Confessions of a Philistine

Or, how I learned to love going to see the symphony orchestra

As a guy who is not normally a fan of  symphony music unless there’s a cartoon attached, I was hesitant about inviting my date to see this week’s Victoria Symphony concert in Qualicum Beach. Still, it was a chance to show a touch of class to my lady and besides, when I glanced at the program, I was intrigued.

“Chooi plays Mozart,” I thought. “That might be interesting.”

I got there early and grabbed us good seats, right near the front.

It started well I thought. I quite liked the first piece.

I nudged my partner and leaned closer.

“This is quite lovely, isn’t it?” I suaved. “Breathtaking really.”

She rolled her eyes.

“It hasn’t started yet. They’re warming up,” she said. “They always do that.”


At last the  conductor came on, clad in his tails and then the star of the show appeared, to great applause.

I nudged my partner and leaned closer.

“Is that Chooi? I whispered. “I thought he’d be hairier.”

“Shhh!” she replied. “It’s about to start.”


I have to say, the guy was pretty good. As the second piece began I nudged her and leaned closer.

“Awesome fiddling, eh?” I whispered.

“He’s not fiddling and that’s not a fiddle,” she growled softly. “He’s leading an entire orchestra on a $4.2 million violin.”


Clearly she was entranced by the music. If I were going to insert myself into this date, I’d have to act fast. Maybe humour …?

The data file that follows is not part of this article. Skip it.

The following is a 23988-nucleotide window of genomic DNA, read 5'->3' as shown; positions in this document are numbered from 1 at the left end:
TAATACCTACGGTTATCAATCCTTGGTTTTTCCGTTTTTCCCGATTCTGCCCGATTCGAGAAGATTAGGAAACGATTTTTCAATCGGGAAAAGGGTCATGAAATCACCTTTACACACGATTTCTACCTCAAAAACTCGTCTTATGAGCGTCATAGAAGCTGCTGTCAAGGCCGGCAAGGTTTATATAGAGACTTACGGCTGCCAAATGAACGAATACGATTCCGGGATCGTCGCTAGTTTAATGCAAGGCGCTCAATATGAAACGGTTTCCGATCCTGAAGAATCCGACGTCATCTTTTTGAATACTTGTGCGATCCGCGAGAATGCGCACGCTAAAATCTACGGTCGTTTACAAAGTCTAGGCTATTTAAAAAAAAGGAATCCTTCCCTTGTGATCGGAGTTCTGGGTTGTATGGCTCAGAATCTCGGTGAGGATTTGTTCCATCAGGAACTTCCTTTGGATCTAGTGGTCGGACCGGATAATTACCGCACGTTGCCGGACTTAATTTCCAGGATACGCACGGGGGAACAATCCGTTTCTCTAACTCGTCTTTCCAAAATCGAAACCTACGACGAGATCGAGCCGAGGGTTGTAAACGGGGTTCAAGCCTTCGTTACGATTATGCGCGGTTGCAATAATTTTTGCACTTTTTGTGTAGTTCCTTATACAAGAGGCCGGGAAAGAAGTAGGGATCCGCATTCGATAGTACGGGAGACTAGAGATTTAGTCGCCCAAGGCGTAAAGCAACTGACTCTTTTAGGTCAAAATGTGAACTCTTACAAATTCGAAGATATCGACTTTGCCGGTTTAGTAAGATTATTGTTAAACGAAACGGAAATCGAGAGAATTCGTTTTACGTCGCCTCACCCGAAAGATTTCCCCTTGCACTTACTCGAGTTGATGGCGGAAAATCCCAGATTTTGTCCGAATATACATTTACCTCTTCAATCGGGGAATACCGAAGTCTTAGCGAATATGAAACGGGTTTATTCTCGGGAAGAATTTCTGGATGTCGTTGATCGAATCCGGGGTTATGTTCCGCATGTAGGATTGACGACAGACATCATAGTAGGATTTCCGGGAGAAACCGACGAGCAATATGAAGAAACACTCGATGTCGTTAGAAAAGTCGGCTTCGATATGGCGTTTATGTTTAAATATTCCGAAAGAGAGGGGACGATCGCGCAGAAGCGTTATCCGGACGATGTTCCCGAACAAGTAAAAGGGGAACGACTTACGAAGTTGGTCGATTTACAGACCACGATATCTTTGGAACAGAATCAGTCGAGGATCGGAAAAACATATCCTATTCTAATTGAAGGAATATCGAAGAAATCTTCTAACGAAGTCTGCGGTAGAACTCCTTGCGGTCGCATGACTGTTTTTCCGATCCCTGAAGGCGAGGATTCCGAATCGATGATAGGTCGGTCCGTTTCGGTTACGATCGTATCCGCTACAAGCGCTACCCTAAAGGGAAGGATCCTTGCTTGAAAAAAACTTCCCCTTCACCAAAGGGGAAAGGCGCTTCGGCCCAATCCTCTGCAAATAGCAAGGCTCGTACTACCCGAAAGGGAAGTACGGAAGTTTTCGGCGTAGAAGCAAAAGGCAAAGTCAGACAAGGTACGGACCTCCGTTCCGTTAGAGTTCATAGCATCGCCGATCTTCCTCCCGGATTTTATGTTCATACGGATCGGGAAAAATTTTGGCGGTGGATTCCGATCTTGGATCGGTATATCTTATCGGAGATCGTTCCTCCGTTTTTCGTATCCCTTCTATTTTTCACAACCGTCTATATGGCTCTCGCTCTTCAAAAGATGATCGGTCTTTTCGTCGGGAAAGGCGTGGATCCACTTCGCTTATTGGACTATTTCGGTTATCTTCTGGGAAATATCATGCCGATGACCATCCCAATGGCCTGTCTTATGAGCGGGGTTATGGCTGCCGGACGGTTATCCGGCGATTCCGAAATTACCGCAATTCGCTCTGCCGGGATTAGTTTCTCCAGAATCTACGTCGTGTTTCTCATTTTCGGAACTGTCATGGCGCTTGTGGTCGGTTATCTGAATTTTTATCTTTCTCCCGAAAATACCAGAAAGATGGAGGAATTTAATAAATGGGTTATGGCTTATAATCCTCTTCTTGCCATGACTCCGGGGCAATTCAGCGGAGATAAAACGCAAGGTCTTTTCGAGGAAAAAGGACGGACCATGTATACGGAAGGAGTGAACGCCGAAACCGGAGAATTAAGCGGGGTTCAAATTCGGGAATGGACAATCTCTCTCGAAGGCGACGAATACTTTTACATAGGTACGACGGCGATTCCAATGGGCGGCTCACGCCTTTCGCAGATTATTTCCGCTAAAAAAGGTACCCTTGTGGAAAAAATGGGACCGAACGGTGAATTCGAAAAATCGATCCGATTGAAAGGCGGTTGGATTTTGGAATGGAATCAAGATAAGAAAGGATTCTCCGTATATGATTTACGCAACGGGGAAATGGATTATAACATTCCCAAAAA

I nudged my partner and leaned closer.

“He’s not really playing it, you know,” I whispered. “There’s a little crank on the side!”

“Shhhh!” she shushed.

“Right.” I said.

Chooi played on and my partner, eyes closed, was clearly moved.

Maybe debonair?

I nudged my partner and leaned closer.

“I think his apeggio’s a little flat,” I whispered knowledgeably.

“There’s no such thing as an apeggio,” she hissed. “It’s arpeggio — and he’s not playing one and even if he was it wouldn’t be flat! Now please, I’m trying to listen!”


I settled back, defeated, to watch the orchestra and it soon dawned on me that the conductor in his tails with his back to me kind of looked like a giant beetle.

I nudged my partner and leaned closer. She nudged me back — hard.


The music went on and on and soon I, too, was transported.

“Not good,” I thought, looking around the hall. “What if the auditorium were to be attacked by, say,  giant beetle people right now? There’s nowhere to hide. I suppose I could bolt for the stage and climb up those curtains back there … oh, have to save the girlfriend I guess. Who the heck designed this place anyway? Mind you, if I did escape somehow, there’s a whole lot of jewelry down here and … hey, stop that mister! You’re a good guy — can’t be looting the dead …”

As we strolled the Civic Centre parking lot later, my partner fairly gushed.

“Wasn’t he amazing?” she asked.

“Oh yes, I was swept away,” I replied. “Absolutely swept away.”


— Neil Horner is assistant editor of The News. He likes cartoons.



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